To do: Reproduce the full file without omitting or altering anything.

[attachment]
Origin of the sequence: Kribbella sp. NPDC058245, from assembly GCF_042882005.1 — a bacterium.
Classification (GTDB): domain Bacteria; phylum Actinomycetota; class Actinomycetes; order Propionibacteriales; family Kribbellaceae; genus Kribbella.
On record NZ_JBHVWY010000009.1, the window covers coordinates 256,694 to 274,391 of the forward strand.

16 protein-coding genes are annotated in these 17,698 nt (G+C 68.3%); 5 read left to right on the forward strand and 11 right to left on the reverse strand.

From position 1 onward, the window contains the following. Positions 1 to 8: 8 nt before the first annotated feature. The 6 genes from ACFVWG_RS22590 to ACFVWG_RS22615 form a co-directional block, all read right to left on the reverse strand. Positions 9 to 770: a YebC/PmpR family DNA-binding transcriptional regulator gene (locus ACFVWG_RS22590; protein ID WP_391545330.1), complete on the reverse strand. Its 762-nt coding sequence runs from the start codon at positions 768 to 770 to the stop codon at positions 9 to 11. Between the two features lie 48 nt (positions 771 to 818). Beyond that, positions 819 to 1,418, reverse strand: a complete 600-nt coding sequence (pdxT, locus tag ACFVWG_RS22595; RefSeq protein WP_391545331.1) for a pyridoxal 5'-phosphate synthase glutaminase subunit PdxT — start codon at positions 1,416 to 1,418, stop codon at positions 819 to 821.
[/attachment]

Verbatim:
Origin of the sequence: Kribbella sp. NPDC058245, from assembly GCF_042882005.1 — a bacterium.
Classification (GTDB): domain Bacteria; phylum Actinomycetota; class Actinomycetes; order Propionibacteriales; family Kribbellaceae; genus Kribbella.
On record NZ_JBHVWY010000009.1, the window covers coordinates 256,694 to 274,391 of the forward strand.

16 protein-coding genes are annotated in these 17,698 nt (G+C 68.3%); 5 read left to right on the forward strand and 11 right to left on the reverse strand.

From position 1 onward, the window contains the following. Positions 1 to 8: 8 nt before the first annotated feature. The 6 genes from ACFVWG_RS22590 to ACFVWG_RS22615 form a co-directional block, all read right to left on the reverse strand. Positions 9 to 770: a YebC/PmpR family DNA-binding transcriptional regulator gene (locus ACFVWG_RS22590; protein ID WP_391545330.1), complete on the reverse strand. Its 762-nt coding sequence runs from the start codon at positions 768 to 770 to the stop codon at positions 9 to 11. Between the two features lie 48 nt (positions 771 to 818). Beyond that, positions 819 to 1,418, reverse strand: a complete 600-nt coding sequence (pdxT, locus tag ACFVWG_RS22595; RefSeq protein WP_391545331.1) for a pyridoxal 5'-phosphate synthase glutaminase subunit PdxT — start codon at positions 1,416 to 1,418, stop codon at positions 819 to 821.